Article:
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Pictures of the funfair on Southampton Common through the years

And Southampton has had its share of thrill-seekers over the years with the Common regularly playing host to the fair.

Stalls line up alongside the path, attempting to entice with their promises of the opportunity to win large stuffed animals or tiny goldfish.

Arcades bleat out repetitive music loops and boast classic gaming cabinets from yesteryear alongside units with moving shelves crammed with coins.

The bumper cars are shared by two types of people – those who try to move around in loops as calmly as possible and those who will take every opportunity to smash into them.

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The sweet smell of cheap ketchup, fried onions and candy floss fill the air, as noise from shrieking merrymakers reaches migraine-inducing levels.

It’s not to everybody’s liking, but many of us have pleasant memories of wasting away an evening or even a day at the fair.

Fairs were held in Southampton from at least as far back as 1487. History books note the Trinity Fair which was held on fields bordering the River Itchen as it flowed past Chapel and into the sea.

The year before, King Henry VII had given a major boost to the city by granting a new charter allowing the Trinity Fair to continue for the years ahead.

Daily Echo:

Every year attractions would set up for three days, luring fair goers in with acts such as wrestling or performing bears. All of this would have been watched while people slurped ale and ate cake.

Besides food, drink and visual spectacles, merchants and traders would hire stalls and pitches and display their wares in the hope of clinching sales.

Trinity Fair continued until the middle of the 18th century but came to an end when buildings were constructed on and around Chapel.

Over the centuries that followed, various fairs appeared including one in Above Bar where the attractions spread out into what is now known as Palmerston Park.  According to the Daily Echo archives from 1874, the Above Bar Fair and its sideshow attractions were causing a few raised eyebrows among local councillors.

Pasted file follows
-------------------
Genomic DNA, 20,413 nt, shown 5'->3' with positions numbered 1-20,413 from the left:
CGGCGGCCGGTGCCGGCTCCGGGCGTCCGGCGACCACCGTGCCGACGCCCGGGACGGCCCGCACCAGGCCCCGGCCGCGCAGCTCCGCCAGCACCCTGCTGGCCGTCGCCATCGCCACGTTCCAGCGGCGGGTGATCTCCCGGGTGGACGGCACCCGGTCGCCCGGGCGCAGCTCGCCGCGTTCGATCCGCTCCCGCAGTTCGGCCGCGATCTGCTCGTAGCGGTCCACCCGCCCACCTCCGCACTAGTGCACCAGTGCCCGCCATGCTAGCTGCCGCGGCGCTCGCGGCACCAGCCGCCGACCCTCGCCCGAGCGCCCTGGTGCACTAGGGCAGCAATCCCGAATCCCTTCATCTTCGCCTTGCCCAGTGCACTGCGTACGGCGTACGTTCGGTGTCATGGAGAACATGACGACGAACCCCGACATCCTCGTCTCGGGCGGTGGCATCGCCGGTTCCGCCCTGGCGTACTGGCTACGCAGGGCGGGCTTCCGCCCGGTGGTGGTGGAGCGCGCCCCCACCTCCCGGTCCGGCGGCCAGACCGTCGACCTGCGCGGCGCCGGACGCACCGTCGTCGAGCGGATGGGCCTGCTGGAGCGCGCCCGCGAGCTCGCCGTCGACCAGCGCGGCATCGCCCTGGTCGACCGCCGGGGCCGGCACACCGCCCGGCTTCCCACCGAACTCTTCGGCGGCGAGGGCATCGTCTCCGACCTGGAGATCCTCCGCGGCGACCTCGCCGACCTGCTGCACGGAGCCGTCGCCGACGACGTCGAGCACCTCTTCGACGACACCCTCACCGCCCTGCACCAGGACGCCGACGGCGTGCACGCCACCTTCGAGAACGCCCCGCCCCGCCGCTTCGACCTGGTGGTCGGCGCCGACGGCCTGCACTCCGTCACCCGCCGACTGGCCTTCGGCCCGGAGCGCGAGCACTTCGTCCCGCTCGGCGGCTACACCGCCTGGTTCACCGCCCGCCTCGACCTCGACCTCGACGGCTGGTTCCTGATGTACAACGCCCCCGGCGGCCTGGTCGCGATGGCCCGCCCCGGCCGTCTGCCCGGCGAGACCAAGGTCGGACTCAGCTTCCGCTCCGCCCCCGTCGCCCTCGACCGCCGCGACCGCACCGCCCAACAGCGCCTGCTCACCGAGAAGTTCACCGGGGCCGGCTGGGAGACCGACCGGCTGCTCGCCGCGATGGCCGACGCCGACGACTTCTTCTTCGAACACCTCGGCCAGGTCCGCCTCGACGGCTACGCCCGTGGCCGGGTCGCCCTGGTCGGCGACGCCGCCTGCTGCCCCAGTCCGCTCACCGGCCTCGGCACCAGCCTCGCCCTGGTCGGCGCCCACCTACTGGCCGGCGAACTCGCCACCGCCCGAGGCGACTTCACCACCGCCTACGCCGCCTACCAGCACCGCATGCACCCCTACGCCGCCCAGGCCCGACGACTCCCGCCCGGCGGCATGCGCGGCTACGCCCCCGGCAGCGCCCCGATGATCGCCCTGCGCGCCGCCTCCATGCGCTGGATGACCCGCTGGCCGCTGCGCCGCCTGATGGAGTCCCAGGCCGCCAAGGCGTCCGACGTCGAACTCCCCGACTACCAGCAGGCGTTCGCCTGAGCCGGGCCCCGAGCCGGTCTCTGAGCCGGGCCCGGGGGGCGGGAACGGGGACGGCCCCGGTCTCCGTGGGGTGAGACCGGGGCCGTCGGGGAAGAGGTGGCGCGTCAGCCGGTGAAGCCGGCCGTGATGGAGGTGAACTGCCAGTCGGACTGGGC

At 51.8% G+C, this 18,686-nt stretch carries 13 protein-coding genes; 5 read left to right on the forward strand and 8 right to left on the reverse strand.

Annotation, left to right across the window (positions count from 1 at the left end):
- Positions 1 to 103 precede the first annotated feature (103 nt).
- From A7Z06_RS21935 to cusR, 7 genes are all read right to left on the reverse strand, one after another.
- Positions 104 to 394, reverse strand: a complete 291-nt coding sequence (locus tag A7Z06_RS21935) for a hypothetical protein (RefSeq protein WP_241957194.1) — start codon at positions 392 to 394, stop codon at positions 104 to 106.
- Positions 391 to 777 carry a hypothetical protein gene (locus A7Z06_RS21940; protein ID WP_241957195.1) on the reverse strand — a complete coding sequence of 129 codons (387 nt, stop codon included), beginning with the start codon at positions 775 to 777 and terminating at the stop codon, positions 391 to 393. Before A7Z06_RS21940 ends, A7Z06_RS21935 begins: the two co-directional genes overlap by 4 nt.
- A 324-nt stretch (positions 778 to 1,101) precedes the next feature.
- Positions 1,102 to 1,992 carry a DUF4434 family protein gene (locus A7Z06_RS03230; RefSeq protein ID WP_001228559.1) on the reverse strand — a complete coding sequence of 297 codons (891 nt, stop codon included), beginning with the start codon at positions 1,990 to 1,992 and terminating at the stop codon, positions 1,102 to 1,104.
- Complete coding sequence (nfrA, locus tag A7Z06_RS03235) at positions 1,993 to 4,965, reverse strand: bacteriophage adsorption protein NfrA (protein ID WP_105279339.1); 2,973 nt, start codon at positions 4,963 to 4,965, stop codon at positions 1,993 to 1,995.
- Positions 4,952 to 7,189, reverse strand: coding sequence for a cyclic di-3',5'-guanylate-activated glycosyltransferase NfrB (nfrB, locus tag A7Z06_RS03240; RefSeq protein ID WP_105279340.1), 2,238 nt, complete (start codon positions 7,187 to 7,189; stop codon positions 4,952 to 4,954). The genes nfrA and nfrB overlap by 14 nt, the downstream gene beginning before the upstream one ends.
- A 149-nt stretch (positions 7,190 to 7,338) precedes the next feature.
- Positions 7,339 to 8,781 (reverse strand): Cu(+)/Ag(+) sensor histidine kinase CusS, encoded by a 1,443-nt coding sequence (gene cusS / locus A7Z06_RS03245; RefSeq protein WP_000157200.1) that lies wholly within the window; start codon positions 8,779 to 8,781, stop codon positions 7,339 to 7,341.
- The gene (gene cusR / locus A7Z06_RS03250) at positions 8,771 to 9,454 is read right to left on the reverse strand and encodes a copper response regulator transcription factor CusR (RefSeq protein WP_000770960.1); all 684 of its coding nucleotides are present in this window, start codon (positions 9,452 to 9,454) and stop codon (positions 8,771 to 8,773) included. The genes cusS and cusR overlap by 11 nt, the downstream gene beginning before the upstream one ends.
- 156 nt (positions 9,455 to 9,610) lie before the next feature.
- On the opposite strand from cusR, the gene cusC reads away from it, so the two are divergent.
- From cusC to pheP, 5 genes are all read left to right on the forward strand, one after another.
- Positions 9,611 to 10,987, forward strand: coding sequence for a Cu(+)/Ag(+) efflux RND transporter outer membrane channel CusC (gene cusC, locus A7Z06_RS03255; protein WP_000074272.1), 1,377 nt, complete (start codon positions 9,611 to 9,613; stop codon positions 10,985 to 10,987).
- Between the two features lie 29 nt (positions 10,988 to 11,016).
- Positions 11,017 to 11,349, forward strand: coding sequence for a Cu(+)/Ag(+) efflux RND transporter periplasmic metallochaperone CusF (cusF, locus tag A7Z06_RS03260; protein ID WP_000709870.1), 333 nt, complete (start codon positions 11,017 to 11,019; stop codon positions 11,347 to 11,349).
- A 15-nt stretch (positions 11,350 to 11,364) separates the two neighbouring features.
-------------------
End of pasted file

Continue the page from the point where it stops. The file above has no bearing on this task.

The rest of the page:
Daily Echo:

Under the headline “Proposed Abolition of Above Bar Fair”, the Echo printed an account of an exchange between councillors debating the future of the event.

“Mr Purkiss speaking at a meeting of the Town Council said he went through the fair at 10pm on Monday night and into every booth, and he saw sights he never wished to see again. He went on purpose to see how they, acted and he said it was a disgrace to civilization, and the abominations carried on were something dreadful.

“Mr Kilroy expressed a wish that Mr Purkis would explain what were the horrible exhibitions he saw at the fair, and at some length contended that the working classes should have their amusements.

“Mr Abraham said these fairs were a great detriment to businesses and brought thieves and vagabonds to the town. Mr Rogers proposed: That the council are of the opinion that the Above Bar Fair should in future be limited to a cattle and agricultural stock only. The proposal was carried by a majority of 12.”

A year later and the Above Bar Fair went the same way as the others – it was discontinued.

Daily Echo:

Fairs began on Southampton Common long before the Second World War, but they were never as needed as they were in the years that followed. As families emerged from beneath the dark cloud of post-war austerity, they found escapism in the fun they had there.

The rides were far from being the gravity-defying machines of today’s standards which whirl at breakneck speed while blaring loud music. The most exciting and advanced ride 75 years ago would most likely have been the big wheel.

Operators B Cole & Sons Family Fairground were at the Common last month and will no doubt be back again sometime soon.

These pictures were taken at the fair on Southampton Common in various years.

Daily Echo:

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